Staff Publications

Staff Publications

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    'Staff publications' is the digital repository of Wageningen University & Research

    'Staff publications' contains references to publications authored by Wageningen University staff from 1976 onward.

    Publications authored by the staff of the Research Institutes are available from 1995 onwards.

    Full text documents are added when available. The database is updated daily and currently holds about 240,000 items, of which 72,000 in open access.

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Record number 426786
Title Metabolite Identification Using Automated Comparison of High-Resolution Multistage Mass Spectral Trees
Author(s) Rojas-Cherto, M.; Peironcely, J.E.; Kasper, P.T.; Hooft, J.J.J. van der; Vos, R.C.H. de; Vreeken, R.; Hankemeier, T.; Reijmers, T.
Source Analytical Chemistry 84 (2012)13. - ISSN 0003-2700 - p. 5524 - 5534.
DOI https://doi.org/10.1021/ac2034216
Department(s) Biochemistry
PRI BIOS Applied Metabolic Systems
VLAG
Publication type Refereed Article in a scientific journal
Publication year 2012
Keyword(s) development kit cdk - source java library - spectrometry data - chemical markup - fragmentation - web - optimization - instruments - algorithms - ms/ms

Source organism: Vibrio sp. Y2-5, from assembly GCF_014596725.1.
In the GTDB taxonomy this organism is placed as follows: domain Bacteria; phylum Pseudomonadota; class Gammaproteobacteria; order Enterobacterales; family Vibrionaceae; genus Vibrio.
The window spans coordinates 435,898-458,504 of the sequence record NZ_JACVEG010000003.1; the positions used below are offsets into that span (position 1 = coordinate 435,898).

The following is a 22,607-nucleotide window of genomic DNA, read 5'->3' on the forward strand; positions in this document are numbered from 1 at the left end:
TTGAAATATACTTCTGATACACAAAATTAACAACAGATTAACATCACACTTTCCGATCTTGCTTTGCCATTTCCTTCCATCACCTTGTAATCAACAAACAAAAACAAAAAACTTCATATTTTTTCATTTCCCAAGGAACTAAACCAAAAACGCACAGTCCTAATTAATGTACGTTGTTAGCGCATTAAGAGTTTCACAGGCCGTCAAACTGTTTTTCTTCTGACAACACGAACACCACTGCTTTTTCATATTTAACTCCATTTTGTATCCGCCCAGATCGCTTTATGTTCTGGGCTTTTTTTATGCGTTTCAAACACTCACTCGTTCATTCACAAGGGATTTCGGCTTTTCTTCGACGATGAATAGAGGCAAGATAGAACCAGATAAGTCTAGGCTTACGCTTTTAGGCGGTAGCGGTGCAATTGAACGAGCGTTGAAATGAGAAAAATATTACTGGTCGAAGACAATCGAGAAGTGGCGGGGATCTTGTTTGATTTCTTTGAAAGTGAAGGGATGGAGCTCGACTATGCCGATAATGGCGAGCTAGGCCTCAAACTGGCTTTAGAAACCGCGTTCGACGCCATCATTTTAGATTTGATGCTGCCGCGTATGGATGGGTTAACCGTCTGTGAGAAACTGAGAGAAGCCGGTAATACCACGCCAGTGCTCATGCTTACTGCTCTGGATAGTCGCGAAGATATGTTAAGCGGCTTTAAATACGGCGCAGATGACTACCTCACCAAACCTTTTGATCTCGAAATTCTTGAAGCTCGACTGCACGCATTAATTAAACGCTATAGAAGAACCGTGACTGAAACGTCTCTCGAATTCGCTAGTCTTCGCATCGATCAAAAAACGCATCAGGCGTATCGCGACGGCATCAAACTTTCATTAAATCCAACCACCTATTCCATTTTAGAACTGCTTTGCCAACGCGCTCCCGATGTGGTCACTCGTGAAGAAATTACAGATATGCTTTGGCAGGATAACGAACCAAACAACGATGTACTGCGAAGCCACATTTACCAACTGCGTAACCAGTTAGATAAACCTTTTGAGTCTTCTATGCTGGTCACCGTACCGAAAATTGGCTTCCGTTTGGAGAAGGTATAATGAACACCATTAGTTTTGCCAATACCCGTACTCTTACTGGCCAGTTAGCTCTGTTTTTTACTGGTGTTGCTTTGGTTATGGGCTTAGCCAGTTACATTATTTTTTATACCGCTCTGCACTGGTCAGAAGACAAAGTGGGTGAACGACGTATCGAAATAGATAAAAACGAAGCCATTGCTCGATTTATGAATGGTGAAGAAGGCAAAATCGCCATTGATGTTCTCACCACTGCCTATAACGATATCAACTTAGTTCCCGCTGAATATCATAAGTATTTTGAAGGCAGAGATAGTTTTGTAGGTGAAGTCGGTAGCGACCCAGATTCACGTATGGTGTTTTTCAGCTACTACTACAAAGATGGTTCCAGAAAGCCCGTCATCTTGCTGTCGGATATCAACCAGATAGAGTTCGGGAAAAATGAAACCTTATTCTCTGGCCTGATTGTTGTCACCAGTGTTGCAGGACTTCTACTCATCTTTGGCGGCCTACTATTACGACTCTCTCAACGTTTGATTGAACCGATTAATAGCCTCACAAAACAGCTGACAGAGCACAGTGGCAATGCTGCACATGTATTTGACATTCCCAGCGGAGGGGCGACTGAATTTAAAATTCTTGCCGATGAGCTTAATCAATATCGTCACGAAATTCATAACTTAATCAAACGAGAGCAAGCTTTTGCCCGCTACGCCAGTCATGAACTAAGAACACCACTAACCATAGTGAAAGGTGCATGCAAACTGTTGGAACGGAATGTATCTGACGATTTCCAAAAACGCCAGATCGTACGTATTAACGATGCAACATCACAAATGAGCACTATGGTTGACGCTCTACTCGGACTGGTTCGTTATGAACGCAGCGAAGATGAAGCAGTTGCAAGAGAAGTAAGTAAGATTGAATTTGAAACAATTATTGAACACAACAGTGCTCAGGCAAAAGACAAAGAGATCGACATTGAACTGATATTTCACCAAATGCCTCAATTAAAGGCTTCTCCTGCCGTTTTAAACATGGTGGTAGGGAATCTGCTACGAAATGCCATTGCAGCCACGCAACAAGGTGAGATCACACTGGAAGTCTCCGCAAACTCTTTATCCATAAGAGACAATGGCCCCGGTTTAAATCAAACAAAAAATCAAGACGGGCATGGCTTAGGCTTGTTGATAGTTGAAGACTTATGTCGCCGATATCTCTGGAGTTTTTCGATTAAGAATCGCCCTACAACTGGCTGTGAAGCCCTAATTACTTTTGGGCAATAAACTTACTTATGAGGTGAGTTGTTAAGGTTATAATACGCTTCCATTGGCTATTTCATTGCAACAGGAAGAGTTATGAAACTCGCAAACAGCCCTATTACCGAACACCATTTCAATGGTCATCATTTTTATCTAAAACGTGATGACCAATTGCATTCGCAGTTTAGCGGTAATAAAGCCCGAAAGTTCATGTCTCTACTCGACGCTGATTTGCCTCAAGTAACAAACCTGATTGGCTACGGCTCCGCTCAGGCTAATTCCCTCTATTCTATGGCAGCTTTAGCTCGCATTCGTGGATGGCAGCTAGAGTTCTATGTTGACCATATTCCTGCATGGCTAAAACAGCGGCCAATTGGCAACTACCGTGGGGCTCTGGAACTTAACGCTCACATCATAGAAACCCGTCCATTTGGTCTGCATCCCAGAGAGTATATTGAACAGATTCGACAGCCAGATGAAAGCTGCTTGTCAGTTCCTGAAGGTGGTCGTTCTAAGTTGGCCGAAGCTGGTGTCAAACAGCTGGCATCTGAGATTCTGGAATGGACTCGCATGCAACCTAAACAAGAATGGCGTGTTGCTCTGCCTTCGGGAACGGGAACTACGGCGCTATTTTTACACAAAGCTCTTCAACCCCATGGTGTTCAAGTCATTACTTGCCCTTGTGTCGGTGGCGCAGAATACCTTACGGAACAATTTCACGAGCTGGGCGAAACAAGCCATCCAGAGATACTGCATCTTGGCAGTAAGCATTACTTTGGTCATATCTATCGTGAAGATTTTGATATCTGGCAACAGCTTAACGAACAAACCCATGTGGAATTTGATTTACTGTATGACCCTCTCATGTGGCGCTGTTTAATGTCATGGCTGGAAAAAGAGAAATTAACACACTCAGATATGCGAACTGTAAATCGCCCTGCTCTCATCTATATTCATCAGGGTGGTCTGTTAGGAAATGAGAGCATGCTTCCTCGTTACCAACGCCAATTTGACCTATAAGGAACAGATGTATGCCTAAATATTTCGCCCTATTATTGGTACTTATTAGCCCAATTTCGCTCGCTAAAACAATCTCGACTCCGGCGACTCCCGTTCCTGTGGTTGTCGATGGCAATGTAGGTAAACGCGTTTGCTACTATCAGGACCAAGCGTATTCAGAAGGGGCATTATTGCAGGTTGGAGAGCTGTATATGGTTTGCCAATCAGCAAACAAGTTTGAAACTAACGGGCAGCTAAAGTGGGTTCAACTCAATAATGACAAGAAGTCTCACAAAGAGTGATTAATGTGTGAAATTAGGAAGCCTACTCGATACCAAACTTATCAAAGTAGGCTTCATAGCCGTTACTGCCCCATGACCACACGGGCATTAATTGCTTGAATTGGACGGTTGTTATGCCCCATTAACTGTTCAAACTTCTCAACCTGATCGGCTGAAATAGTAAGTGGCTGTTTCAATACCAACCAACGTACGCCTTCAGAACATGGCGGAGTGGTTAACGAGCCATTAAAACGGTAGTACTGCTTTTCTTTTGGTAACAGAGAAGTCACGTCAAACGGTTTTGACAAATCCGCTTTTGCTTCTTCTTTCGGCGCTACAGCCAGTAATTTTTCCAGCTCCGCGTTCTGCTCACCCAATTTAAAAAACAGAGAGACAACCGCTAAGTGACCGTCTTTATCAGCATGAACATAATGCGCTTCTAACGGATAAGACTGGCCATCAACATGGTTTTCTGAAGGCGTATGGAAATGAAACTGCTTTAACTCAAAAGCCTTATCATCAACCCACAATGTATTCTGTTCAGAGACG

Abstract Multistage mass spectrometry (MSn) generating so-called spectral trees is a powerful tool in the annotation and structural elucidation of metabolites and is increasingly used in the area of accurate mass LC/MS-based metabolomics to identify unknown, but biologically relevant, compounds. As a consequence, there is a growing need for computational tools specifically designed for the processing and interpretation of MSn data. Here, we present a novel approach to represent and calculate the similarity between high-resolution mass spectral fragmentation trees. This approach can be used to query multiple-stage mass spectra in MS spectral libraries. Additionally the method can be used to calculate structure-spectrum correlations and potentially deduce substructures from spectra of unknown compounds. The approach was tested using two different spectral libraries composed of either human or plant metabolites which currently contain 872 MSn spectra acquired from 549 metabolites using Orbitrap FTMSn. For validation purposes, for 282 of these 549 metabolites, 765 additional replicate MSn spectra acquired with the same instrument were used. Both the dereplication and de novo identification functionalities of the comparison approach are discussed. This novel MSn spectral processing and comparison approach increases the probability to assign the correct identity to an experimentally obtained fragmentation tree. Ultimately, this tool may pave the way for constructing and populating large MSn spectral libraries that can be used for searching and matching experimental MSn spectra for annotation and structural elucidation of unknown metabolites detected in untargeted metabolomics studies.
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